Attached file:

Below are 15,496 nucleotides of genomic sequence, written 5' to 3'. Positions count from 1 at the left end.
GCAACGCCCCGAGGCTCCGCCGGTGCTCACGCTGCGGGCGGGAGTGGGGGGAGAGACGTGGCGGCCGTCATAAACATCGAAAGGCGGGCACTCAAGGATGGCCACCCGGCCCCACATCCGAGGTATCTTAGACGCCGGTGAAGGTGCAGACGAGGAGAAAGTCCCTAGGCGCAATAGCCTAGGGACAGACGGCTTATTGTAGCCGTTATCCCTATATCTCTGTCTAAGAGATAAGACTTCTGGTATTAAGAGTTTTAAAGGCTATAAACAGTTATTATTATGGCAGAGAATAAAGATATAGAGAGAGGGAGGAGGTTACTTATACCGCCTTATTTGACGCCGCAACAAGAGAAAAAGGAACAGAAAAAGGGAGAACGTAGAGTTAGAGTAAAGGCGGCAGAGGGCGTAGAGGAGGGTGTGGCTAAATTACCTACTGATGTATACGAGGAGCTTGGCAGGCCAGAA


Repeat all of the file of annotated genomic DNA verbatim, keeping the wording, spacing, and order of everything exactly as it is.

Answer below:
Below are 15,496 nucleotides of genomic sequence, written 5' to 3'. Positions count from 1 at the left end.
GCAACGCCCCGAGGCTCCGCCGGTGCTCACGCTGCGGGCGGGAGTGGGGGGAGAGACGTGGCGGCCGTCATAAACATCGAAAGGCGGGCACTCAAGGATGGCCACCCGGCCCCACATCCGAGGTATCTTAGACGCCGGTGAAGGTGCAGACGAGGAGAAAGTCCCTAGGCGCAATAGCCTAGGGACAGACGGCTTATTGTAGCCGTTATCCCTATATCTCTGTCTAAGAGATAAGACTTCTGGTATTAAGAGTTTTAAAGGCTATAAACAGTTATTATTATGGCAGAGAATAAAGATATAGAGAGAGGGAGGAGGTTACTTATACCGCCTTATTTGACGCCGCAACAAGAGAAAAAGGAACAGAAAAAGGGAGAACGTAGAGTTAGAGTAAAGGCGGCAGAGGGCGTAGAGGAGGGTGTGGCTAAATTACCTACTGATGTATACGAGGAGCTTGGCAGGCCAGAA